First Rwanda flight to depart June 14 as migrants told they can 'rebuild lives in safety'

Credit: PA

The UK will begin sending illegal immigrants to Rwanda from next month, the Home Office has said, with the first flight expected to depart on June 14.

The plan for sending migrants 4,376 miles to Rwanda has been met with widespread criticism, with some charities questioning the country's human rights record, but the Home Office says those who arrive there will be able to "rebuild their lives in safety".

The first migrants due to be sent their have received formal removal directions from the Home Office, the department confirmed in a statement.

"People who have taken dangerous, unnecessary, and illegal journeys, including crossing the Channel, are among those being relocated there," the Home Office said.

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The government described the move as the "final administrative step" in its partnership with the east African nation, whereby people who are deemed to have entered the UK illegally will be encouraged to rebuild their lives thousands of miles away.

Home Secretary Priti Patel said: "Our world-leading partnership with Rwanda is a key part of our strategy to overhaul the broken asylum system and break the evil people-smugglers' business model.

"Today's announcement is another critical step towards delivering that partnership and, while we know attempts will now be made to frustrate the process and delay removals, I will not be deterred and remain fully committed to delivering what the British public expect."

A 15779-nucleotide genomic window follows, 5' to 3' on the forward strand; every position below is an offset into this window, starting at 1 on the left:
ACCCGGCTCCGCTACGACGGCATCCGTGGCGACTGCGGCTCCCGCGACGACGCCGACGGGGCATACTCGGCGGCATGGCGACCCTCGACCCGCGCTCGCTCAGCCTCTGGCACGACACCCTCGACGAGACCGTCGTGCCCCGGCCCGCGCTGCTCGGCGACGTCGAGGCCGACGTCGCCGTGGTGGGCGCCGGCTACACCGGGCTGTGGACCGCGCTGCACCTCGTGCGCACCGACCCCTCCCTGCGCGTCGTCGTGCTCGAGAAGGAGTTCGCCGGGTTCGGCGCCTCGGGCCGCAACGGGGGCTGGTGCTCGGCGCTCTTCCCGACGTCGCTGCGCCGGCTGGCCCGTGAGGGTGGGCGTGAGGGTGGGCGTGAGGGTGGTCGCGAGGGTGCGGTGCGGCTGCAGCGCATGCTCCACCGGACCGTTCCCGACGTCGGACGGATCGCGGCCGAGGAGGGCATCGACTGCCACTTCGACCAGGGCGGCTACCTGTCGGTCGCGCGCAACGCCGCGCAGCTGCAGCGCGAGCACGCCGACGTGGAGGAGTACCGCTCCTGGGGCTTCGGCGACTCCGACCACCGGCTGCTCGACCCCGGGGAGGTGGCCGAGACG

A group of people thought to be migrants are brought in to Dover, Kent, by the RNLI, following a small boat incident in the Channel.

Asylum seekers who face being sent to Rwanda are being given just seven days to provide reasons in writing as to why they shouldn't be deported, documentation obtained by ITV News early this week suggests.

People are being handed a "notice of intent" warning that their decision to travel through a safe country - usually France - before arriving in the UK could make their claim inadmissible.

The documents make it explicit that people will be penalised for taking risks in their travels to Britain by adding: "If the journey you have made to the UK may be described as having been dangerous, you may be eligible for relocation."

The letters show that people detained have seven days to submit information, while those outside of detention have 14.

Plans to send asylum seekers to Rwanda from the UK are anticipated to initially see them taken to Hope House Credit: PA

After that their cases can be concluded as inadmissible. However, it could be sometime before flights actually begin heading to Rwanda because of legal challenges. 

The government had been forced to delay its first deportation flights to Rwanda after campaigners lodged a legal campaign against the controversial policy.

It comes as an inquiry is launched into the handling of the deal amid accusations of Parliament being bypassed.

Priti Patel and Rwandan minister for foreign affairs, Vincent Biruta, signing a migration and economic development partnership. Credit: PA

Priti Patel was previously forced to issue a formal instruction for the Home Office to proceed with her policy to send asylum seekers arriving by boat to Rwanda.

Due in part to the most senior civil servant in her department believing there was not enough evidence to absolutely prove its effectiveness.

A government source confirmed ITV News' exclusive revelation that the policy was only able to proceed with a "ministerial direction" - which is used when the permanent secretary (in this case Matthew Rycroft) has specific concerns that means they ask the minister to sign off the spending proposal.

In this case there was not enough evidence to prove the key aim of the policy - that sending asylum seekers to Rwanda would deter others from trying to make dangerous crossings by boat.